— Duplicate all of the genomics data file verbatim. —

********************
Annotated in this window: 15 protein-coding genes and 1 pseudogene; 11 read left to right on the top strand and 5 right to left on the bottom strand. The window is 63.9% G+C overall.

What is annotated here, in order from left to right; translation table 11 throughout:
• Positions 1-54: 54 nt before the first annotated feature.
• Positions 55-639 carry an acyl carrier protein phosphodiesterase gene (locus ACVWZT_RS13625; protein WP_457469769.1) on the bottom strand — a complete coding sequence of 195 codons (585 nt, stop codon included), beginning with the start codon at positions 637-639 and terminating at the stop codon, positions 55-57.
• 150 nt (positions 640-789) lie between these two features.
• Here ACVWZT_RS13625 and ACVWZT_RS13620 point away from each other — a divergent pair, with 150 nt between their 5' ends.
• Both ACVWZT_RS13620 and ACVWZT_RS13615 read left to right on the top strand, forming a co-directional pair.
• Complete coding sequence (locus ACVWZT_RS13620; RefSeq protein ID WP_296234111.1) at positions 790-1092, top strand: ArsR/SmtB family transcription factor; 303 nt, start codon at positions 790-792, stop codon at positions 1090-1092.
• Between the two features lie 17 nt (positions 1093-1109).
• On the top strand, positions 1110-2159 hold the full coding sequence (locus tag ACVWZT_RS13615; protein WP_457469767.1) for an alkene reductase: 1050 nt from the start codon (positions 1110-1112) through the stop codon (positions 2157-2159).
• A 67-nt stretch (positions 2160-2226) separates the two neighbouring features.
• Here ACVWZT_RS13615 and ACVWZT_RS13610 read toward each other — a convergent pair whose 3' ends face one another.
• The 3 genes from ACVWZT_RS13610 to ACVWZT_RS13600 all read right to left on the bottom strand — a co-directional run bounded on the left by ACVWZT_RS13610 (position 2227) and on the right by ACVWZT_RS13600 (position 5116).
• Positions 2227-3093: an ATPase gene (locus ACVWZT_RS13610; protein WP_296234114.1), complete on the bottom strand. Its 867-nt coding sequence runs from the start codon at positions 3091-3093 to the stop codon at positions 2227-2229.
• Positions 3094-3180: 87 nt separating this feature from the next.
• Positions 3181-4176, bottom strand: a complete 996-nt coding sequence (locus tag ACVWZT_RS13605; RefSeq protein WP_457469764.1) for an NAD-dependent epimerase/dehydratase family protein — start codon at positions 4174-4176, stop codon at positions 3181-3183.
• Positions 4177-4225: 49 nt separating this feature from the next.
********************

Annotated in this window: 15 protein-coding genes and 1 pseudogene; 11 read left to right on the top strand and 5 right to left on the bottom strand. The window is 63.9% G+C overall.

What is annotated here, in order from left to right; translation table 11 throughout:
• Positions 1-54: 54 nt before the first annotated feature.
• Positions 55-639 carry an acyl carrier protein phosphodiesterase gene (locus ACVWZT_RS13625; protein WP_457469769.1) on the bottom strand — a complete coding sequence of 195 codons (585 nt, stop codon included), beginning with the start codon at positions 637-639 and terminating at the stop codon, positions 55-57.
• 150 nt (positions 640-789) lie between these two features.
• Here ACVWZT_RS13625 and ACVWZT_RS13620 point away from each other — a divergent pair, with 150 nt between their 5' ends.
• Both ACVWZT_RS13620 and ACVWZT_RS13615 read left to right on the top strand, forming a co-directional pair.
• Complete coding sequence (locus ACVWZT_RS13620; RefSeq protein ID WP_296234111.1) at positions 790-1092, top strand: ArsR/SmtB family transcription factor; 303 nt, start codon at positions 790-792, stop codon at positions 1090-1092.
• Between the two features lie 17 nt (positions 1093-1109).
• On the top strand, positions 1110-2159 hold the full coding sequence (locus tag ACVWZT_RS13615; protein WP_457469767.1) for an alkene reductase: 1050 nt from the start codon (positions 1110-1112) through the stop codon (positions 2157-2159).
• A 67-nt stretch (positions 2160-2226) separates the two neighbouring features.
• Here ACVWZT_RS13615 and ACVWZT_RS13610 read toward each other — a convergent pair whose 3' ends face one another.
• The 3 genes from ACVWZT_RS13610 to ACVWZT_RS13600 all read right to left on the bottom strand — a co-directional run bounded on the left by ACVWZT_RS13610 (position 2227) and on the right by ACVWZT_RS13600 (position 5116).
• Positions 2227-3093: an ATPase gene (locus ACVWZT_RS13610; protein WP_296234114.1), complete on the bottom strand. Its 867-nt coding sequence runs from the start codon at positions 3091-3093 to the stop codon at positions 2227-2229.
• Positions 3094-3180: 87 nt separating this feature from the next.
• Positions 3181-4176, bottom strand: a complete 996-nt coding sequence (locus tag ACVWZT_RS13605; RefSeq protein WP_457469764.1) for an NAD-dependent epimerase/dehydratase family protein — start codon at positions 4174-4176, stop codon at positions 3181-3183.
• Positions 4177-4225: 49 nt separating this feature from the next.